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mr. Mohammad Hossein Mojtahedi


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    Transitional Justice and Prevention of Radicalization in Iraq’s post-IS (Islamic State) Landscape


    December 2017, the Iraqi government announced the defeat of Islamic State (IS) and referred to this ‘post-IS landscape’ as a new page in the history of Iraq. Although the security situation has improved considerably over the past years, this is not the first time that Iraq celebrates the anniversary over radical Islamists. A cursory scan of Iraq’s post-2003 invasion history underlines a recurring ‘cycle of violence’ of this fragile state; sectarian wars, systematic human rights violations, terrorist acts and widespread international crimes have continuously been committed by various radicalized groups, including IS.

    Taking this violent past into account, there is an obvious need to develop feasible and context-specific transitional justice mechanisms combined the potential to integrate calls for justice and long-lasting peace on the one hand and prevent or limit the risk of future radicalization on the other hand. Given the deep-rooted sectarian tensions, the culture of tribalism, political exclusion and the disturbed collective identity in Iraq, formulating and implementing such an integrated framework may, however, prove to be very challenging.

    Combining legal doctrinal analysis and empirical (field)work, this innovative multidisciplinary project aims to provide practical and feasible suggestions for transitional justice which is accompanied by locally-inspired models for prevention of radicalization in Iraq’s post-IS landscape. In separate sub-studies it more specifically:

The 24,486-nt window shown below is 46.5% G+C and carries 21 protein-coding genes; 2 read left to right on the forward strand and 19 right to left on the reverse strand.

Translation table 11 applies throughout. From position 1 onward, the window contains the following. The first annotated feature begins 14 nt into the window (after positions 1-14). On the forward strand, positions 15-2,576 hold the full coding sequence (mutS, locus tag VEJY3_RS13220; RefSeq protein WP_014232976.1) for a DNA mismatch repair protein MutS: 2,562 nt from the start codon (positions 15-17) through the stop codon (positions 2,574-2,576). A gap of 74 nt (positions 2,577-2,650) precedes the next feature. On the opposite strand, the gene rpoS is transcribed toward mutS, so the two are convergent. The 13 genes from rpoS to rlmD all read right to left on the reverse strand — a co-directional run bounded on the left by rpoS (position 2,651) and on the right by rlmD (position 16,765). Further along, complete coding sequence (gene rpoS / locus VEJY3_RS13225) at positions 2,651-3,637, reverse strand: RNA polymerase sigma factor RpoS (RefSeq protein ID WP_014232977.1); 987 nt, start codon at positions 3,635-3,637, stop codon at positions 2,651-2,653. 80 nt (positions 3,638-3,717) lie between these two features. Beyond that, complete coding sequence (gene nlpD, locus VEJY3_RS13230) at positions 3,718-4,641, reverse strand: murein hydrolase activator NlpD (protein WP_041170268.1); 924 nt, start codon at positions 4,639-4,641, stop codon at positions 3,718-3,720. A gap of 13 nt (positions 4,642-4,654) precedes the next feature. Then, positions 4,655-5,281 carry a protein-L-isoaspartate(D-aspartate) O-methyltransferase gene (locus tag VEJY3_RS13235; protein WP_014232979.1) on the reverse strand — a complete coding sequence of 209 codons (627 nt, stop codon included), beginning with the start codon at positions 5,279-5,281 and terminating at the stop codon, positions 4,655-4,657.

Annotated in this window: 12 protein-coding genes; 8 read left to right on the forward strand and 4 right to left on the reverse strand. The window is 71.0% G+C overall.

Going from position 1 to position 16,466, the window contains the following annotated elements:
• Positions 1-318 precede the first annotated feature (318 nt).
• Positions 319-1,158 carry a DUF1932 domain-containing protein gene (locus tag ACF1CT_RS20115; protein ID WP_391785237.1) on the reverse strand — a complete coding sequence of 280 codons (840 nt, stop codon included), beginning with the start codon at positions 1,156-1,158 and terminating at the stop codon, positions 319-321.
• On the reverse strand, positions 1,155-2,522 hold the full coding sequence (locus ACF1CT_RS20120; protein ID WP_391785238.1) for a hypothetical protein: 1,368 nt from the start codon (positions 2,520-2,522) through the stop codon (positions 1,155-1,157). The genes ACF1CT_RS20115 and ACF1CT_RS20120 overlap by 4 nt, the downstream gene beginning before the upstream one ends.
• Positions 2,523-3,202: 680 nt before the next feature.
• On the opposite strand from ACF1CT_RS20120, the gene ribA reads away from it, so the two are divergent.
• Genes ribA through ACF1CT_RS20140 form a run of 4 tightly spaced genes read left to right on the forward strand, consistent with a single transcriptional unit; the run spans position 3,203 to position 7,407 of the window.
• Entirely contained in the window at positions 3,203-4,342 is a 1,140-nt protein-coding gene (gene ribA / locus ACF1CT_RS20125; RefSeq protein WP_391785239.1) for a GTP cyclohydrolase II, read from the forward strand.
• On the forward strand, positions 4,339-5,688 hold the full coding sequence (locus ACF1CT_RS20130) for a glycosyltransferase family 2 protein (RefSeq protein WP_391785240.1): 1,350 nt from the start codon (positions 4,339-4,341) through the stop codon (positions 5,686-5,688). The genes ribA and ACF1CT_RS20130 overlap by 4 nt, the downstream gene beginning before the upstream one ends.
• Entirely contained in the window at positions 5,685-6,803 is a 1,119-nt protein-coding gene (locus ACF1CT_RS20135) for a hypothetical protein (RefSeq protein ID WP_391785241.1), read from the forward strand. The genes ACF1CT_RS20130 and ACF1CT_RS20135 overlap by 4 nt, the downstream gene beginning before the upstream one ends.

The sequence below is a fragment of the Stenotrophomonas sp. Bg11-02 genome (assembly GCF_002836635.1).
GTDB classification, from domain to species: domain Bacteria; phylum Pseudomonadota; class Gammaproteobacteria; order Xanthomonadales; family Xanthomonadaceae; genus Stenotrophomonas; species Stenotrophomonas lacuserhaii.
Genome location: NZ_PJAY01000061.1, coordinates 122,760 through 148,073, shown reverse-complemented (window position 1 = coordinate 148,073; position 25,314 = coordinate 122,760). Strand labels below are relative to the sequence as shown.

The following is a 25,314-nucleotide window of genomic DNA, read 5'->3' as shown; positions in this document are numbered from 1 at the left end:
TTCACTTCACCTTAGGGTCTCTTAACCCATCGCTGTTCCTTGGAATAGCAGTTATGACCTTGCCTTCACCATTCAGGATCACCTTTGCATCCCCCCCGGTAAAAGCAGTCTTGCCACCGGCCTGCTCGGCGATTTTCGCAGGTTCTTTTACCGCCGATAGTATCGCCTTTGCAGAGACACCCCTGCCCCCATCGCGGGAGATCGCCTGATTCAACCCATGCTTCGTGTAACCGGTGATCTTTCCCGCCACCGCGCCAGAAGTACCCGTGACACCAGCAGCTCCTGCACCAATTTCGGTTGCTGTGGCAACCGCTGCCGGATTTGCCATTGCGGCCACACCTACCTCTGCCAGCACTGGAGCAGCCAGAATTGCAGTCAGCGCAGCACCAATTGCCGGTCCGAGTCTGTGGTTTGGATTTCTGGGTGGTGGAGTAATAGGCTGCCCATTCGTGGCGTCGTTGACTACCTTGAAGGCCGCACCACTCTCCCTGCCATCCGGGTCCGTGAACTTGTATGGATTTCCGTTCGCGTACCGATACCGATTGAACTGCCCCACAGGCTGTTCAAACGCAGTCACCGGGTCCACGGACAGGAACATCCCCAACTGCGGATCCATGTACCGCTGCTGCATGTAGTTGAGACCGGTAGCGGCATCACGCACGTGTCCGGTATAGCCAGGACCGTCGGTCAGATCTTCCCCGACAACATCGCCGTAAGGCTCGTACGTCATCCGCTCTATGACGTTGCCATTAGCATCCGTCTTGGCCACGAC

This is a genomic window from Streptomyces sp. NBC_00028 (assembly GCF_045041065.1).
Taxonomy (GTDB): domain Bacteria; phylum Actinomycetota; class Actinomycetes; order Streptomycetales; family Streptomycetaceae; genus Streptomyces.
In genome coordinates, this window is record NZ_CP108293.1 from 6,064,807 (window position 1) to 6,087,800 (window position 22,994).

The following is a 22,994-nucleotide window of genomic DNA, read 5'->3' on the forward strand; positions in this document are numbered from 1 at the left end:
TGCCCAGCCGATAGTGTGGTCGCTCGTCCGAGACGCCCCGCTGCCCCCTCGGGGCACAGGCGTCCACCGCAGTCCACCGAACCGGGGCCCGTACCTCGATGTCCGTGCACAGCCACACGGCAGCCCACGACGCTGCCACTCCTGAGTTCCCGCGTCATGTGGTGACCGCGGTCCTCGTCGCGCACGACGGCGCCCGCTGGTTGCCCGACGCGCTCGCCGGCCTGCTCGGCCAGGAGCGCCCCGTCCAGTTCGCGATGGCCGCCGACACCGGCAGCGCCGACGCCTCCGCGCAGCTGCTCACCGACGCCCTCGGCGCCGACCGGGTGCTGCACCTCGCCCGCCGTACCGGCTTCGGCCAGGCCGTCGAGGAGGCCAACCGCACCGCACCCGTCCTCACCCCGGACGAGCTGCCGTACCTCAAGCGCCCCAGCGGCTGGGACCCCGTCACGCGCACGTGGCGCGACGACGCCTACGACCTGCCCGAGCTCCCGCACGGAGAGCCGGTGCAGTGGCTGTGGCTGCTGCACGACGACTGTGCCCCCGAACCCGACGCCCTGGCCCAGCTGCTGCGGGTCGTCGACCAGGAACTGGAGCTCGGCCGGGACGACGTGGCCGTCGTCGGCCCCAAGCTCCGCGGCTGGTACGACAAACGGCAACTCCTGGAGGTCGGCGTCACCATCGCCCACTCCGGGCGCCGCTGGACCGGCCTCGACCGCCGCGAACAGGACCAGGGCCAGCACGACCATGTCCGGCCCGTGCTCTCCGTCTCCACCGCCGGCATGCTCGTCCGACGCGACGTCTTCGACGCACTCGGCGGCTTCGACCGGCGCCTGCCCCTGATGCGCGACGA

• develops an Islamic theory of transitional justice with the potential to integrate Islamic law and jurisprudence with existing transitional justice mechanisms. Given the dominant intertwined cultural-religious structures in Iraq, such a tailored and localized approach could possibly foster elite- and public support for suggested transitional justice mechanisms;
    • maps out modes of transitional justice that have thus far been applied by the Iraqi government and international actors. This includes a reliable estimation and description of the number of criminal prosecutions of IS suspects in Iraq, the context and nature of these trials, the type of crimes the suspects have been held accountable for and sentencing practices. This part also elaborates on the interplay between Iraq’s government international law responsibilities on the one hand (the responsibility to investigate and prosecute IS-members/suspects for international crimes, safeguarding human rights standards) and its domestic law responsibilities on the other hand (notably, the Iraqi penal code and anti-terrorism laws);
    • taking into account the push and pull factors of violent extremism in pre- and post-IS era, explores if – and to what extent – transitional justice mechanism can be formulated/used to frustrate processes of radicalization in post-IS Iraq;
    • explores if – and to what extent – it is possible to develop and implement conceivable and practically feasible alternative judicial and non-judicial transitional justice responses to the already existing ones. The abovementioned framework takes into account the calls for justice, reconciliation, reparation, truth seeking and prevention of radicalization at the same time, while doing so safeguarding the international human rights standards and humanitarian law. Regardless of a doctrinal-legal analysis, this part also includes a vignette study that tests what transitional justice responses the Iraqi population perceive to be fair and just.

    The research is partly funded by VU Vereniging.


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